Looking at the nearest 12 rankings (+6/-6) in this season, and excluding the five cases that showed a three-month rise of 0.5 or more, we end up with the following seven 'analogues': 1963, 68, 85, 96, 08, 09, and 12 (only 08 was flagged as an analogue last month, showing unusual volatility). Subsequently, four of these analogues indicated La Niña rankings three months later (March-April), but only one by June-July (1968) and another one by September-October (2008). On the other hand, the two most recent cases (2009 and '12) transitioned to El Niño by Jun-July, with the latter returning to ENSO-neutral later that year, and 1963 took a bit longer to reach weak El Niño status later that year. Thus, continued La Niña conditions are more likely than not for the next few months, but a transition to at least a short-lived El Niño is more likely than continued La Niña later this year, if not more likely than ENSO-neutral condiitons.

Negative SST anomalies can be found along the Equator from the dateline to South America, as seen in the latest weekly SST map. The coldest anomalies can be found east of 130W.

For an alternate interpretation of the current situation, I recommend reading the NOAA ENSO Advisory which represents the official and most recent Climate Prediction Center opinion on this subject. In its latest update (8 February 2018), weak La Niña conditions are diagnosed, and predicted to transition to ENSO-neutral during March-May with a 55% chance. This is perhaps a bit faster than I would phrase it, but then this is for Niño region 3.4.

There are a number of ENSO indices that are kept up-to-date on the web. Several of these are tracked at the NCEP website that is usually updated around the same time as the MEI, in time for this one. Note that I am referring to the OISST.v2 data, not ERSSTv5 (which are currently in sync). After a short-lived run of Niño region 3.4 SST anomalies near +0.5C in May and June 2017, this index dropped to -0.43C in September and -0.45C in October, just shy of the official La Niña threshold of -0.5C, but decreased dramatically in November (-0.86C), continued at -0.77C in December and -0.75C in January. For comparison, Niño region 3 SST nurtured +0.5C anomalies from February through May 2017, dropping to -0.2C in August, between -0.6C and -0.7C in September and October, followed by a similar dramatic drop in November (-1.05C), steadying around -1.1C in December and January.

For extended Tahiti-Darwin SOI data back to 1876, and timely monthly updates, check the Australian Bureau of Meteorology website. In 2017, this index oscillated around 0 through May, only to drop to -10 (-1 sigma) in June, corresponding to El Niño conditions for just one month, but rose to +8 in July, back down to +3 in August, +7 in September, +9 in October, +12 in November, the highest value since September 2016, only to yoyo back to -1 in December, and bouncing back to +9 in January. In other words, the SOI is back to wild fluctuations that do not really match any other ENSO index, although the longer- term average is clearly in weak La Niña territory.

The next update for the MEI is expected on or before March 10. Compared to last month, the odds for continued La Niña conditions in the MEI sense are about the same, at least through the next three months. Meanwhile, the PDO showed its lowest value since January 2014 in October (+0.05), followed by +0.15 in November and +0.50 in December. After four years of PDO-positive conditions, this index came very close to switching last fall, but seems to be stuck in the positive mode for now. Daily updates of the ENSO status can be found at the TAO/TRITON website, showing weakening La Niña conditions in early February over the equatorial Pacific, along with anomalous westerlies near the dateline. Perhaps the NOAA ENSO Advisory is correct about a quicker demise of La Niña than discussed above.

https://www.esrl.noaa.gov/psd/enso/mei/#discussion

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6 hours ago, AfewUniversesBelowNormal said:

160W is the point for the 200m warm anomalies to cross or not.. this is La Nina signature, and higher western thermocline is probably better forcing for North pacific ridge than cold east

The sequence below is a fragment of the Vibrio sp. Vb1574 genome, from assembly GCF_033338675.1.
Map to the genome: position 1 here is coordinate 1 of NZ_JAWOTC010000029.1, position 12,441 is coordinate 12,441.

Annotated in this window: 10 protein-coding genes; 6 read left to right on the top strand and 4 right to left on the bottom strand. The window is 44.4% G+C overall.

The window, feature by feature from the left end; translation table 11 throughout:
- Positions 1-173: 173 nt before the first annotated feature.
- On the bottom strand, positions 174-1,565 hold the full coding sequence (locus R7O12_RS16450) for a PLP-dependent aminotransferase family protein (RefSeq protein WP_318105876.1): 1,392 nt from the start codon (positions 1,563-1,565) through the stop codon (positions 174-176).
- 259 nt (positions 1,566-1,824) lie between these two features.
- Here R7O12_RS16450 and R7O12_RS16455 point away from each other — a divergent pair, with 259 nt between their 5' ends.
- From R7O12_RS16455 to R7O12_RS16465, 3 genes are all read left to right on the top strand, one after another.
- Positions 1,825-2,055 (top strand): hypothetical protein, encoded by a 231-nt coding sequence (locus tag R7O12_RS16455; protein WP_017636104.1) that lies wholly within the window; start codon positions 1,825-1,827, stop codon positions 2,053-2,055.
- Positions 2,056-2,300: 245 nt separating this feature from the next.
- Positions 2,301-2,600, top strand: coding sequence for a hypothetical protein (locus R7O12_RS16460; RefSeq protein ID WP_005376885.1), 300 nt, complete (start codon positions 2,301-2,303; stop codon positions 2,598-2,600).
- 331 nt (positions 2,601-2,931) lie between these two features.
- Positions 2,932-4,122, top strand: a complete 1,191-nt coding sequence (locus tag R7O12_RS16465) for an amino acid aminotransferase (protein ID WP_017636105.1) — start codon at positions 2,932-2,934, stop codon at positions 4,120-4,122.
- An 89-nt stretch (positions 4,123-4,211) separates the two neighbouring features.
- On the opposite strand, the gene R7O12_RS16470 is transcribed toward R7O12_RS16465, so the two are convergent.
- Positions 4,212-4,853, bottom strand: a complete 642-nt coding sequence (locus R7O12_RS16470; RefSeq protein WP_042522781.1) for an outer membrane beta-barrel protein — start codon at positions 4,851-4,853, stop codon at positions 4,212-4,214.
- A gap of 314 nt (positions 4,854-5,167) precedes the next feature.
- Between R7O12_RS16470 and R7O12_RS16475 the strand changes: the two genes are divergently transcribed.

I'm not saying it's dead,but it looks ragged right now.

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12 hours ago, AfewUniversesBelowNormal said:

It's strengthening a little bit, a lot versus climatology for this time of year. In El Nino transition, it's usually a little different right now meaning this probably goes until April.. that's all 

You know, I wonder how the -QBO is influenced during a transitional ENSO state.  Usually it is money for cold in this area and is closely tied to high latitude blocking.  I wonder if the -QBO is enhanced or muted during a transitional state?

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55 minutes ago, Carvers Gap said:

You know, I wonder how the -QBO is influenced during a transitional ENSO state.  Usually it is money for cold in this area and is closely tied to high latitude blocking.  I wonder if the -QBO is enhanced or muted during a transitional state?

I don't know much about the QBO. QBO, MJO, AAM sound like new age terms. It was so cool to see precip patterns change when the SOI went negative


Check out the NOI or SOI*

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We'll see.The thermocline shows some warm waters around the IDL east and west,though yes cooler anoms further to the east of the IDL.The MJO could be into the IO into March then going into the West Pac so we'll see what happens upcoming

TAO_5Day_EQ_xz gif  783×979 .png

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2018 February Quick Look

Published: February 19, 2018

A monthly summary of the status of El Niño, La Niña, and the Southern Oscillation, or ENSO, based on the NINO3.4 index (120-170W, 5S-5N)

Use the navigation menu on the right to navigate to the different forecast sections

In mid-February 2018, the tropical Pacific reflected La Niña conditions, with SSTs in the east-central tropical Pacific in the range of weak to moderate La Niña and most key atmospheric variables showing patterns suggestive of La Niña conditions. The official CPC/IRI outlook calls for La Niña continuing through at least early spring, followed by a likely return to neutral conditions around mid-spring. Support for this scenario is provided by the latest forecasts of statistical and dynamical models.

 

 

111.png

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The SST movement changes direction next few weeks. This is when you'll see it change or not, some people say a Kelvin wave like we had is a preceding mark. Those +subsurface in the western regions are impressive. I think it's strengthening versus climo is a  strong signal for North Pacific -PNA, like we are seeing now. The whole pattern has shifted north 200 miles so you aren't going to see severe wx setups like early 2000s